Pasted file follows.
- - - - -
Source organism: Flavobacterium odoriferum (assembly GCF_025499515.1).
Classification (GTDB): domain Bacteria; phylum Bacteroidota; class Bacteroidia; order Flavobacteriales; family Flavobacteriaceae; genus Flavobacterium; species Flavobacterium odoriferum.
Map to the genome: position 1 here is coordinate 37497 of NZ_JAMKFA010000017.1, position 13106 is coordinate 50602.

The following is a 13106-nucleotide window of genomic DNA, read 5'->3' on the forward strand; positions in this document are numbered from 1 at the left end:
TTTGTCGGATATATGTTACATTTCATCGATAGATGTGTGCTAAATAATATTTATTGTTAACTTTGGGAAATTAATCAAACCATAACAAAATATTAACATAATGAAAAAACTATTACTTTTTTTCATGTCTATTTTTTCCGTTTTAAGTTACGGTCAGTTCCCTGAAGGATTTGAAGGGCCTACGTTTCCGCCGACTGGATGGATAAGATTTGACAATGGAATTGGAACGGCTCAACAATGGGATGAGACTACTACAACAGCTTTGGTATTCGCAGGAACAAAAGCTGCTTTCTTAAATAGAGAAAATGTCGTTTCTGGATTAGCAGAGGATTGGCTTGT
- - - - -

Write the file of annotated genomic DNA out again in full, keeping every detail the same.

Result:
Source organism: Flavobacterium odoriferum (assembly GCF_025499515.1).
Classification (GTDB): domain Bacteria; phylum Bacteroidota; class Bacteroidia; order Flavobacteriales; family Flavobacteriaceae; genus Flavobacterium; species Flavobacterium odoriferum.
Map to the genome: position 1 here is coordinate 37497 of NZ_JAMKFA010000017.1, position 13106 is coordinate 50602.

The following is a 13106-nucleotide window of genomic DNA, read 5'->3' on the forward strand; positions in this document are numbered from 1 at the left end:
TTTGTCGGATATATGTTACATTTCATCGATAGATGTGTGCTAAATAATATTTATTGTTAACTTTGGGAAATTAATCAAACCATAACAAAATATTAACATAATGAAAAAACTATTACTTTTTTTCATGTCTATTTTTTCCGTTTTAAGTTACGGTCAGTTCCCTGAAGGATTTGAAGGGCCTACGTTTCCGCCGACTGGATGGATAAGATTTGACAATGGAATTGGAACGGCTCAACAATGGGATGAGACTACTACAACAGCTTTGGTATTCGCAGGAACAAAAGCTGCTTTCTTAAATAGAGAAAATGTCGTTTCTGGATTAGCAGAGGATTGGCTTGT